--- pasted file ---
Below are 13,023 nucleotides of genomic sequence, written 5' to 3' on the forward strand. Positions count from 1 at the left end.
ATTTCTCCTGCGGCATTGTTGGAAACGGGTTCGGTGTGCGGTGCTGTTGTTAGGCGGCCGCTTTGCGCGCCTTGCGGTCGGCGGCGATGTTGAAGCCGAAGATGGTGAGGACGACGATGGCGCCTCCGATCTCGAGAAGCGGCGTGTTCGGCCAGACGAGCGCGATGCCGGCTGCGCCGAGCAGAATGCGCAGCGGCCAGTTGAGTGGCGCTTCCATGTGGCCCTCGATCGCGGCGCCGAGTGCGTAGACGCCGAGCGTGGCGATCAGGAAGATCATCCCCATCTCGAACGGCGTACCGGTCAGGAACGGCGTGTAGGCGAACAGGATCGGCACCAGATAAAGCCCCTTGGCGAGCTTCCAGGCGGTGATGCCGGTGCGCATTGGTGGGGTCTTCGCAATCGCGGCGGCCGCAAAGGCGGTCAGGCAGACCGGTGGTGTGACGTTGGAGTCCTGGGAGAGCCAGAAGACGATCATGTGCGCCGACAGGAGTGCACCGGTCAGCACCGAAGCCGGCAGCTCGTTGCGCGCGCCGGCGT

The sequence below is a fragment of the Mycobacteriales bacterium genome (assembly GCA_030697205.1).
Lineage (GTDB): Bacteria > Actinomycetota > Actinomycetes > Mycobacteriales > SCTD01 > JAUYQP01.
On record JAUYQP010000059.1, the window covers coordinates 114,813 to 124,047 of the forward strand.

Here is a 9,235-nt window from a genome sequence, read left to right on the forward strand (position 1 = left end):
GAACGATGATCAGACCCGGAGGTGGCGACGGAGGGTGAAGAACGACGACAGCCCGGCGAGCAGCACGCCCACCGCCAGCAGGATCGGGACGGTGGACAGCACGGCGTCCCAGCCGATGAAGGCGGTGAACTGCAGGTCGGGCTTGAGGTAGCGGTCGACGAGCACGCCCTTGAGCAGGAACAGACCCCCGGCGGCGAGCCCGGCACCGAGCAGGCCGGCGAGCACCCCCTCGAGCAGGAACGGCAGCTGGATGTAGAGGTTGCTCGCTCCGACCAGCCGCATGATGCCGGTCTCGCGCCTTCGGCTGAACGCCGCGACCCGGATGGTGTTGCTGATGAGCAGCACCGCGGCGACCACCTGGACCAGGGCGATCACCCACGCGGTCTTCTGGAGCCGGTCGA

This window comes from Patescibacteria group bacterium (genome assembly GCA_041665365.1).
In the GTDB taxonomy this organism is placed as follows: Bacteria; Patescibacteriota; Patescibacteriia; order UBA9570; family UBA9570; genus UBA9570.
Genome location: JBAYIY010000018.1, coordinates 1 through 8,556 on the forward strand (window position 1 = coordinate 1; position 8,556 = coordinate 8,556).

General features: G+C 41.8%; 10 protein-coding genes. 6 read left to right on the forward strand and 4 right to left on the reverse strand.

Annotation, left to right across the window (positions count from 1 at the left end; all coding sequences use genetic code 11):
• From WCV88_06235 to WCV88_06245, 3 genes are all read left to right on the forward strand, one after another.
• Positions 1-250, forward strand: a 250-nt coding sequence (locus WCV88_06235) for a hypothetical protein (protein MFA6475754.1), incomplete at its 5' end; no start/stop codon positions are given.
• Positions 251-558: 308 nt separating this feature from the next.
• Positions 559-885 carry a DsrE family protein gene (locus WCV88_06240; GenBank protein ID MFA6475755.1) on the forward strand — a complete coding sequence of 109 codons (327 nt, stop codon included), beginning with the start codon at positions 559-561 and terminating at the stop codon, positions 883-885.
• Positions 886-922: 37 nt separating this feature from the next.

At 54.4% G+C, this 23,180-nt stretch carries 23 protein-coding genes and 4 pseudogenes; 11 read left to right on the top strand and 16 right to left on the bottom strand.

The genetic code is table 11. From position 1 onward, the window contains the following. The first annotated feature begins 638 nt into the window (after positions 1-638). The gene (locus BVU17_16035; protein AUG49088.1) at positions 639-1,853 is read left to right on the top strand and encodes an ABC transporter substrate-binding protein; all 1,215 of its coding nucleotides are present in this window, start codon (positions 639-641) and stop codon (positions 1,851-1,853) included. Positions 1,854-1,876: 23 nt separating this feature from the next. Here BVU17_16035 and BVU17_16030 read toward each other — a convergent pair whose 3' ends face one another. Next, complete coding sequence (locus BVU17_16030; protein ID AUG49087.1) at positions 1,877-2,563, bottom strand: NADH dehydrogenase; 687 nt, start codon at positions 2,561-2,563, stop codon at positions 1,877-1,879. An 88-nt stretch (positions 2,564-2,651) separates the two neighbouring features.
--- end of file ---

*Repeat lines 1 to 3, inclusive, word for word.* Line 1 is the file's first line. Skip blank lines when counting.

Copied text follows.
Below are 13,023 nucleotides of genomic sequence, written 5' to 3' on the forward strand. Positions count from 1 at the left end.
ATTTCTCCTGCGGCATTGTTGGAAACGGGTTCGGTGTGCGGTGCTGTTGTTAGGCGGCCGCTTTGCGCGCCTTGCGGTCGGCGGCGATGTTGAAGCCGAAGATGGTGAGGACGACGATGGCGCCTCCGATCTCGAGAAGCGGCGTGTTCGGCCAGACGAGCGCGATGCCGGCTGCGCCGAGCAGAATGCGCAGCGGCCAGTTGAGTGGCGCTTCCATGTGGCCCTCGATCGCGGCGCCGAGTGCGTAGACGCCGAGCGTGGCGATCAGGAAGATCATCCCCATCTCGAACGGCGTACCGGTCAGGAACGGCGTGTAGGCGAACAGGATCGGCACCAGATAAAGCCCCTTGGCGAGCTTCCAGGCGGTGATGCCGGTGCGCATTGGTGGGGTCTTCGCAATCGCGGCGGCCGCAAAGGCGGTCAGGCAGACCGGTGGTGTGACGTTGGAGTCCTGGGAGAGCCAGAAGACGATCATGTGCGCCGACAGGAGTGCACCGGTCAGCACCGAAGCCGGCAGCTCGTTGCGCGCGCCGGCGT

The sequence below is a fragment of the Mycobacteriales bacterium genome (assembly GCA_030697205.1).